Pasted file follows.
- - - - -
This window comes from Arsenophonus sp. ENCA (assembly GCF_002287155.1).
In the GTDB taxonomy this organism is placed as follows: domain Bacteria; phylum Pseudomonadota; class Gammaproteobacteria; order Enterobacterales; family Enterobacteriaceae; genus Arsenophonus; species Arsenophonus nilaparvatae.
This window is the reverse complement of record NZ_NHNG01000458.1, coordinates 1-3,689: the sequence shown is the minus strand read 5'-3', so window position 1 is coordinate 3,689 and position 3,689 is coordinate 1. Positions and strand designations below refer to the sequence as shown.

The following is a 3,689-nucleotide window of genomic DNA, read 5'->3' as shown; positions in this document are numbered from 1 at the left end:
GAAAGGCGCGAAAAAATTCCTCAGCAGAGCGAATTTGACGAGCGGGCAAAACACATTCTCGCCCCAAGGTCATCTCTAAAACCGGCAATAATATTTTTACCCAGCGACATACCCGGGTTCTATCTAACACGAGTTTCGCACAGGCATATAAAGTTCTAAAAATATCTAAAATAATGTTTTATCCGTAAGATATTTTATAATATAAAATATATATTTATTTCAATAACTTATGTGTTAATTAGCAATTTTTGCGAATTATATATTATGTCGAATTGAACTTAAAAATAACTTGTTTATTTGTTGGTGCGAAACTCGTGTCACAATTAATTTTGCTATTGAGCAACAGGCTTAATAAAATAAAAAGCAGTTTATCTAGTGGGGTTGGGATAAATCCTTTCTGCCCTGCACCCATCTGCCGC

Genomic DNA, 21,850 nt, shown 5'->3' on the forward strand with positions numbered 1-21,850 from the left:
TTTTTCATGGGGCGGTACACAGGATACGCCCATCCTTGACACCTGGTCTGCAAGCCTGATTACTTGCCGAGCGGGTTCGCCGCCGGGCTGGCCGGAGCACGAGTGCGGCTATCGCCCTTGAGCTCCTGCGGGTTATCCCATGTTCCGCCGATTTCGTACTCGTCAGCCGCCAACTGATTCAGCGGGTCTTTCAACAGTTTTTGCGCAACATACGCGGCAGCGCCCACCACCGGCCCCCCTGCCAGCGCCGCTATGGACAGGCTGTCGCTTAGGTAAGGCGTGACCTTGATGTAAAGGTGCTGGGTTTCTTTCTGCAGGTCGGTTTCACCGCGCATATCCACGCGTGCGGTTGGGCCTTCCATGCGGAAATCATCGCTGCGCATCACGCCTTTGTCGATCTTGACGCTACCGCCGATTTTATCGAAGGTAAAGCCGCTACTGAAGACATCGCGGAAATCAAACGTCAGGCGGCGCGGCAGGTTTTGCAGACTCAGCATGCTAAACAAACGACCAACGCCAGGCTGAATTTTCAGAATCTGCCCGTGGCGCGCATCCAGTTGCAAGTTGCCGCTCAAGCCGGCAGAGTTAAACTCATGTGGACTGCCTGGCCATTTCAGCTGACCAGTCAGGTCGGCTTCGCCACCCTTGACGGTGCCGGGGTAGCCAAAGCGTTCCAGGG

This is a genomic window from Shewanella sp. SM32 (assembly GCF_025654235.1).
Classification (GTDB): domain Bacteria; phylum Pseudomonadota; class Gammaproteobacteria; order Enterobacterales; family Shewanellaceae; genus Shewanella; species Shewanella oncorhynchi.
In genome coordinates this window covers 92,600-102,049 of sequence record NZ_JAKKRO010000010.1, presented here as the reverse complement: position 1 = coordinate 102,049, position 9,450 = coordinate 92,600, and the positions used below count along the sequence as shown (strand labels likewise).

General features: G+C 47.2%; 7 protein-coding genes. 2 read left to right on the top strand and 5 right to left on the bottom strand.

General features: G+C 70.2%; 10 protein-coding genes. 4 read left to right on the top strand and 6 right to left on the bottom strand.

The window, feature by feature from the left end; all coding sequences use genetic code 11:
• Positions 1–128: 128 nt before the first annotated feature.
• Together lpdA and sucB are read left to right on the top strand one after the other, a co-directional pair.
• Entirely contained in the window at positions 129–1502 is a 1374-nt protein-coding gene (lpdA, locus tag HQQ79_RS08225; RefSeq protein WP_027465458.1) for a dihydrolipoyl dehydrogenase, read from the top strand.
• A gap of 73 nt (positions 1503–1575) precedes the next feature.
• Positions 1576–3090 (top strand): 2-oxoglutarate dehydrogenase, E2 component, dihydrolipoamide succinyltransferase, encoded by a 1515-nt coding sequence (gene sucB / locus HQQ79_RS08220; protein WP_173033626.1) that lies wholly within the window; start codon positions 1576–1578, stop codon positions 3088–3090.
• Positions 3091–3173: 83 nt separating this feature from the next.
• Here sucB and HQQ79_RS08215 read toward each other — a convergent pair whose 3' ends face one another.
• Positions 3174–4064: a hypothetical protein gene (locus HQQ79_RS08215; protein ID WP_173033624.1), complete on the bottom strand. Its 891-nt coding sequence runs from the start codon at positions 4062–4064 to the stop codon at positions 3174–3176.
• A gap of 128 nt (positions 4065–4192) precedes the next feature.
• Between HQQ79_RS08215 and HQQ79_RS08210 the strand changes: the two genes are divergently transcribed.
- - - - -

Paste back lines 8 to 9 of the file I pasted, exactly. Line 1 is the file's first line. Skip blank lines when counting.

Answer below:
This is a genomic window from Shewanella sp. SM32 (assembly GCF_025654235.1).
Classification (GTDB): domain Bacteria; phylum Pseudomonadota; class Gammaproteobacteria; order Enterobacterales; family Shewanellaceae; genus Shewanella; species Shewanella oncorhynchi.